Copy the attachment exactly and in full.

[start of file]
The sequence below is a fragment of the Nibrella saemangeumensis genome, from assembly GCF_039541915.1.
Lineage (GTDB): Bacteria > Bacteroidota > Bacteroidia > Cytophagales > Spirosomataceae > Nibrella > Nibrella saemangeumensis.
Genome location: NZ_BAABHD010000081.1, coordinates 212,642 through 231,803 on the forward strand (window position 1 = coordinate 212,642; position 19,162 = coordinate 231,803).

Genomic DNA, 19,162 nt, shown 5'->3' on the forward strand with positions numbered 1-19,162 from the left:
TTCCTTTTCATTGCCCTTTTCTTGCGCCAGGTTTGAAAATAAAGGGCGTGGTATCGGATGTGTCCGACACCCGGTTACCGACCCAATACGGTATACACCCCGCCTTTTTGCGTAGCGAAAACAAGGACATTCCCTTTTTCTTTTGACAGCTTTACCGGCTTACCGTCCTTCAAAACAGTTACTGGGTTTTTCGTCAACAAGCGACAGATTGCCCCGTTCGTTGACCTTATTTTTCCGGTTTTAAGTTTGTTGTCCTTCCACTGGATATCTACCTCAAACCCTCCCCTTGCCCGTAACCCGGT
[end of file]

The sequence below is a fragment of the Nibrella saemangeumensis genome, from assembly GCF_039541915.1.
Lineage (GTDB): Bacteria > Bacteroidota > Bacteroidia > Cytophagales > Spirosomataceae > Nibrella > Nibrella saemangeumensis.
Genome location: NZ_BAABHD010000081.1, coordinates 212,642 through 231,803 on the forward strand (window position 1 = coordinate 212,642; position 19,162 = coordinate 231,803).

Genomic DNA, 19,162 nt, shown 5'->3' on the forward strand with positions numbered 1-19,162 from the left:
TTCCTTTTCATTGCCCTTTTCTTGCGCCAGGTTTGAAAATAAAGGGCGTGGTATCGGATGTGTCCGACACCCGGTTACCGACCCAATACGGTATACACCCCGCCTTTTTGCGTAGCGAAAACAAGGACATTCCCTTTTTCTTTTGACAGCTTTACCGGCTTACCGTCCTTCAAAACAGTTACTGGGTTTTTCGTCAACAAGCGACAGATTGCCCCGTTCGTTGACCTTATTTTTCCGGTTTTAAGTTTGTTGTCCTTCCACTGGATATCTACCTCAAACCCTCCCCTTGCCCGTAACCCGGT